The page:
National Archives: Officially, you have to be on time, but I've had luck with just handing the security guard the appointment sheet and bluffing your way in. Not that I recommend it, but it can be done.

Tours: If you have a tour scheduled at a museum, Library of Congress, Cathedral, bike/segway etc. you're going to want to be on time. The tour will start on time and they may or may not allow you to catch up.

Washington Monument: You have about a thirty minute window to use this ticket. If you're ticket is 12:30, I'd be there right about then, but if you are a few minutes late, you'd just get in the 12:30 line and no one would be the wiser. You might be pushing it if you arrived at 12:59 and they were already taking the 1:00's in. Throw yourself on the mercy of the Park Ranger, and you might get lucky.

White House: Yeah, right. Don't be late.

I hope this highly subjective look helps. Not that I ever advocate being late, but.....


What would a visit to DC be without an early morning line?

Now that Ford's Theater has added themselves to the mix; we have a full week worth of lines to wait in, if you wish to see the Washington Monument, the Capitol, the Bureau of Engraving and Printing, and the Holocaust Memorial Museum. With enough advance warning, you can often purchase tickets ahead of time for each of these, but what if you're in town, and still wish to go? Each of them have "day of" tickets reserved, so you can participate in the grand old Washington tradition of waking up early in the morning and standing in line for tickets.

As I've discussed Ford's Theater elsewhere, and the Capitol is its own steaming pile of muck, let's, for now, address the Washington Monument, BEP, and Holocaust. They're all in close vicinity just off 15th St NW. One reader asks:

Our plan was to have myself or my husband get up at the crack of dawn and get in the ticket queue. How early would you suggest to get in line? Do you have any idea of how many same day tickets are available? What time are they usually gone by? Do you have a choice of time slots or do you just get the next available opening? Finally, do you think either attraction is worth the hassle?

The Washington Monument starts handing out tickets at 8:30 am. I would say you should be there at 7 in the Spring and Summer to have a chance, but you might get lucky a bit later. They will generally go right away, and it is first come, first serve for time slots.

BEP and Holocaust only require tickets from March through August. BEP's tickets start at 8:00 and you often can get lucky until 9. I've even had a stroke of luck at 10 am on a busy day, but I wouldn't plan on that. The ticket booth is on 15th ST, the portion that is renamed Raoul Wallenberg Pl. BEP is closed on weekends and holidays.

Holocaust starts handing out tickets just before the Museum opens at 10, outside it's 14th St entrance. Once the initial rush is over, tickets will be distributed at the information desk inside the museum. It's not difficult to get tickets all the way to noon, or even later occasionally. The great thing about the Holocaust tickets is that they can be used any time that day after the time on the ticket. So always book 10:00 am tickets (or as early as possible). Tickets are only for the permanent exhibit, not for general entry into the Museum.

I don't know how many tickets are on hand at each of these place. I've heard that the Monument reserves 30% of them for same day walk ups, but I have no way to confirm that. Does anyone out there in computerland have a better number? The Monument has groups go up in 30 minute intervals while BEP and Holocaust take them every fifteen minutes.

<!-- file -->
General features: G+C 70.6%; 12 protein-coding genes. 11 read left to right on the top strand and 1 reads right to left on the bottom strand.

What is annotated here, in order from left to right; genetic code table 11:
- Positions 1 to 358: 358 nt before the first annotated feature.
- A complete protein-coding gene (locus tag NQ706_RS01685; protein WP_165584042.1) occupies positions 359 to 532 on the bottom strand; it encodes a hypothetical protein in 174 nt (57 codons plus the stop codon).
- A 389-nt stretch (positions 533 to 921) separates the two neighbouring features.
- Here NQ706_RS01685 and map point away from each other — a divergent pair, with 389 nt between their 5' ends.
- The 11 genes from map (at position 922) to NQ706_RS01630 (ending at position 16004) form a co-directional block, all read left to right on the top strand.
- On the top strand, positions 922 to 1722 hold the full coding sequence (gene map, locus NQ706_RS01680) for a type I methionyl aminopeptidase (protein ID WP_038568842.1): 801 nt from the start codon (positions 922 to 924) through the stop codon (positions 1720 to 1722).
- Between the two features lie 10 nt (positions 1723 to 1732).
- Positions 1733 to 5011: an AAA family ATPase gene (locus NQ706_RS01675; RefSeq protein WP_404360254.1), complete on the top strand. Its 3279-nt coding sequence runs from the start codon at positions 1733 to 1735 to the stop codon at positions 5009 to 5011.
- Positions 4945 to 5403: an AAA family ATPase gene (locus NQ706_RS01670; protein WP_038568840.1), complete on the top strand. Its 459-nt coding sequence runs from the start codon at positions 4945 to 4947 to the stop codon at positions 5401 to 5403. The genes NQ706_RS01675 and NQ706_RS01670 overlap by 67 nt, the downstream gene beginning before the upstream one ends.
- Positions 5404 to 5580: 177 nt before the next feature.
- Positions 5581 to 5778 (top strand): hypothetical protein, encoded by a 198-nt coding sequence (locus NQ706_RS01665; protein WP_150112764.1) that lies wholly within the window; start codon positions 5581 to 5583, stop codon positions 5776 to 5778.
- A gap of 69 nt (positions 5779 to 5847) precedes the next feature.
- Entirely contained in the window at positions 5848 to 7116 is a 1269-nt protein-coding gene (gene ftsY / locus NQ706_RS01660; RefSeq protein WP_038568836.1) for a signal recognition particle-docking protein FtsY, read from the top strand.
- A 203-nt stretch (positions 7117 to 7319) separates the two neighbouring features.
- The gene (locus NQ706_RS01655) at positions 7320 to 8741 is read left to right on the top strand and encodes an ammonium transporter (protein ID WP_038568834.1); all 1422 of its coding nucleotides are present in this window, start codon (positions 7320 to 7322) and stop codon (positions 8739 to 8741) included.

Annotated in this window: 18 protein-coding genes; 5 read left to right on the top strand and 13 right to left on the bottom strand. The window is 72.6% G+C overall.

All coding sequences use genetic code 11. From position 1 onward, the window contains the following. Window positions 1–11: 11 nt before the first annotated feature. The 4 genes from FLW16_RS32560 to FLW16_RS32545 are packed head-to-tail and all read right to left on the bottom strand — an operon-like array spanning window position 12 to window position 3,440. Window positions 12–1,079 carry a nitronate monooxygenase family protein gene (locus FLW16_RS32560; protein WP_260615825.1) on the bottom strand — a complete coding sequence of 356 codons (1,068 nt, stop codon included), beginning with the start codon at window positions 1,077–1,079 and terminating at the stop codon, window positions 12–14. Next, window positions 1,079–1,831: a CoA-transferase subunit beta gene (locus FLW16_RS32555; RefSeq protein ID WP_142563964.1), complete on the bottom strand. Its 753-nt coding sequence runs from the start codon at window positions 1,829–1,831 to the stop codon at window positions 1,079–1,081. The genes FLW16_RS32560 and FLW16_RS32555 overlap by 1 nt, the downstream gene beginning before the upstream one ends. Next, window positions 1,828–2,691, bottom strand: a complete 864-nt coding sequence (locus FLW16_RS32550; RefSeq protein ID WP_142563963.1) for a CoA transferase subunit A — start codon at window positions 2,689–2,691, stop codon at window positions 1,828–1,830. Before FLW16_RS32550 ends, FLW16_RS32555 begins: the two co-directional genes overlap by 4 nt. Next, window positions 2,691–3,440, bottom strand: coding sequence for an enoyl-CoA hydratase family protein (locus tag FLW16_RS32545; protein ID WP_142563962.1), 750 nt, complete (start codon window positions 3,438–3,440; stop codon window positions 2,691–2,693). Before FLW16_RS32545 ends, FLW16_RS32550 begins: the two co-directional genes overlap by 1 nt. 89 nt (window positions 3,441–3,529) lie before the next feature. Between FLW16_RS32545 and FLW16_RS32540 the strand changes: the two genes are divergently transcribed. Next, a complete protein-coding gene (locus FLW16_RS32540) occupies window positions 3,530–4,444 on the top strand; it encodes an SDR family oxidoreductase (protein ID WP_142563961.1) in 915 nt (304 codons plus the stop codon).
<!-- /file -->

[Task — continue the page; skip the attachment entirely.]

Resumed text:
All of these ticket policies give you a timed ticket, for which you can choose from whatever is left.

The last answer, is it worth it, requires a judgment call. I'd say no, but I've been to each of them dozens of times and will likely go many more. Many, many more times. So I might not be the best judge. If you've flown in from Alaska and this is your last crack at Washington, DC, go for it. If you live nearby, come back in the fall. But if I may, let me offer a few suggestions for alternatives:

1. Washington Monument: Unless you have purchased tickets ahead of time, skip it, and head for the Old Post Office. Not quite the same height but less hassle, more room to view on top, and almost never a wait. The Monument is cool, but plan a trip in the fall if it's a must see.

2. Bureau of Engraving and Printing: Honestly, this place is totally resting on their laurels. Personally, I think they were the best game in town for so long, they've become complacent. The best part of this tour is the gift shop, which you don't technically need to be on the tour to go to. Simply go to the front door on 14th St and tell them you would like to go to the gift shop. They'll have you walk through and you can buy all the shredded money you like. The shop is in the old lobby and a impressive room in its own right. They usually have an engraver there demonstrating his craft on an old press, or whatever the technical term is. Frankly, I find chatting with him far more fascinating than watching money being printed, anyway.

3. Holocaust Memorial Museum: You can still enter the building and see the rotating exhibits, the films, and the kid's exhibit, Danial's Story. So if this is something that interests you, and you just miss out on the tickets, go ahead in and look around. The permanent exhibit is, as you might imagine, both gut-wrenching and fascinating, but in the spring and summer it's so mobbed that you can't really immerse yourself in it anyway. Check out the rest of the stuff, still worth it.